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The RBA will hike sooner than you think: Here's why

Here's why the RBA might hike rates soon. Source: Getty
Here's why the RBA might hike rates soon. Source: Getty (robynmac via Getty Images)

The last time the Reserve Bank of Australia increased official interest rates was way back in November 2010.

This means that anyone who has taken out a mortgage over the past decade has never been confronted with an email or letter from the bank telling them that their monthly repayments will be increased.

It has been a fabulous time to have a mortgage, made even better by the fact that over that time house price growth has been strong and household incomes have lifted by around 30 per cent.

At worst for the mortgage holder, the monthly repayments have been stable as the RBA held official rates steady for the bulk of the time; at best, the monthly repayment requirement was reduced each time the RBA cut official rates.


Over the decade, the variable mortgage interest rate has fallen by approximately 4 percentage points, from above 7 per cent to now below 3 per cent.

The extended period of low and falling interest rates has been inexorably linked to inflation being weak and below target for many years.

For the moment, inflation is still well below the RBA’s target which is why any near term change in interest rates is unlikely.

What will cause the RBA to hike?

The momentum of the economy is strong. Business conditions have never been higher while consumer sentiment is buoyant. The improvement in the labour market and international border closures, which means no work visa are possible in many industries, is sparking a shortage of workers.

That shortage of workers is feeding clear upward pressures in wages in the private sector. Firms in many industries are having to increase pay offerings to entice workers to work for them and existing staff are receiving pay rises to stop them defecting to a competitor.

These wage pressures are set to show up in the official data within the next year. The exact timing and extent of the acceleration in wages growth is, at the moment, open to debate and analysis, but it would be no surprise to see annual growth in private sector wages exceeding 3 per cent by the middle of 2022 and for upward momentum to continue thereafter.

The good news about this is that this will boost household incomes and support spending.

The other favourable aspect with this is that firms, who are benefitting from a strong economy, are going to be able to pass on their higher wages bill through to their selling prices.

This, by definition, is the pick-up in inflation.

Indeed, it is likely that during 2022, underlying inflation will hit or exceed the mid-point of the RBA’s target. When this happens, it will be clear that a 0.1 per cent official cash rate will be inconsistent with these fundamentals on inflation and wages.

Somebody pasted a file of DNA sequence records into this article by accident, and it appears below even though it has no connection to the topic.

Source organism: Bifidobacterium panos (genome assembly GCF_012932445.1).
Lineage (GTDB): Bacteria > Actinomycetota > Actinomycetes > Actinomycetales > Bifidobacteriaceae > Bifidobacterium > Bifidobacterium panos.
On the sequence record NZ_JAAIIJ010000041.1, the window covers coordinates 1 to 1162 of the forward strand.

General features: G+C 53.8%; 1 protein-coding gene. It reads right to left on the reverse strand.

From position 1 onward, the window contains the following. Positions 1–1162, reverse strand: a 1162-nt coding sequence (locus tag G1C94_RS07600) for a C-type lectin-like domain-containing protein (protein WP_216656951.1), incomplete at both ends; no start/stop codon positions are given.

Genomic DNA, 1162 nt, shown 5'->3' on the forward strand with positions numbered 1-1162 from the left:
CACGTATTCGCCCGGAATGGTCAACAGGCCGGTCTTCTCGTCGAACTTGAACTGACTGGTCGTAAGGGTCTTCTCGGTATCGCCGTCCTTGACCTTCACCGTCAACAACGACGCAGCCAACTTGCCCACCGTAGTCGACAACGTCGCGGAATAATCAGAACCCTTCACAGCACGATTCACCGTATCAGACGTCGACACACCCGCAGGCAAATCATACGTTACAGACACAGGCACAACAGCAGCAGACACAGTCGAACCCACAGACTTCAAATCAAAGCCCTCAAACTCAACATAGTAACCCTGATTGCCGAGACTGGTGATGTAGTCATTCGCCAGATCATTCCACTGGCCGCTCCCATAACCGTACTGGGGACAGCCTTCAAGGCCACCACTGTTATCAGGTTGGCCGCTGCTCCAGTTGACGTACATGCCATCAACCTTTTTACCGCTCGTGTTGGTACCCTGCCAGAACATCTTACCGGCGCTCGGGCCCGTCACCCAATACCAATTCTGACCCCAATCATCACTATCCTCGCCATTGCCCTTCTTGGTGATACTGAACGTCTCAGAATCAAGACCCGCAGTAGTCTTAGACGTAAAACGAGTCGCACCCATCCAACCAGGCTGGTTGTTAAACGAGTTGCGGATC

While the RBA has signalled that it needs to see a sustained lift in inflation before it will consider any policy tightening, it reckons that this is at least three years away. 2024 at the earliest is the timeframe the RBA is flagging.

But such are the wage and inflation pressures building now that it may have to revise this timetable to sooner rather than later.

Not just Australia

This rising inflation pressure and ‘early’ tightening in monetary policy is not just a matter for Australia. Central bankers in the Canada, the UK, the US and New Zealand have openly spoken of the possibility of starting a monetary policy tightening cycle as economic recovery takes hold and inflation pressures build.

The boom in commodity prices is an indicator that broad inflation pressure are lifting.

What they are experiencing is much the same the scenario unfolding in Australia.

How painful would a series of interest rate hikes be?

A 2 percentage point lift in mortgage interest rates on a $500,000 mortgage adds $540 to monthly repayments.

That is $540 a month that will need to be allocated to servicing a mortgage and not available to spent in the economy.

Of course, this will be the desired effect – monetary policy will only be tightened in this way as a means to cool economic activity and keep inflation within the RBA target.

The start of the monetary policy tightening cycle is not imminent. Maybe around the middle to latter part of 2022, the RBA will have the information it needs to lift the cash rate from the record low 0.1 per cent.

And when it comes, it should not come as a shock to anyone. After all, the 0.1 per cent cash rate was never going to last forever.

The growing issue now is when the tightening cycle will start and then, how many rate hikes will be needed as the RBA manages its inflation target.

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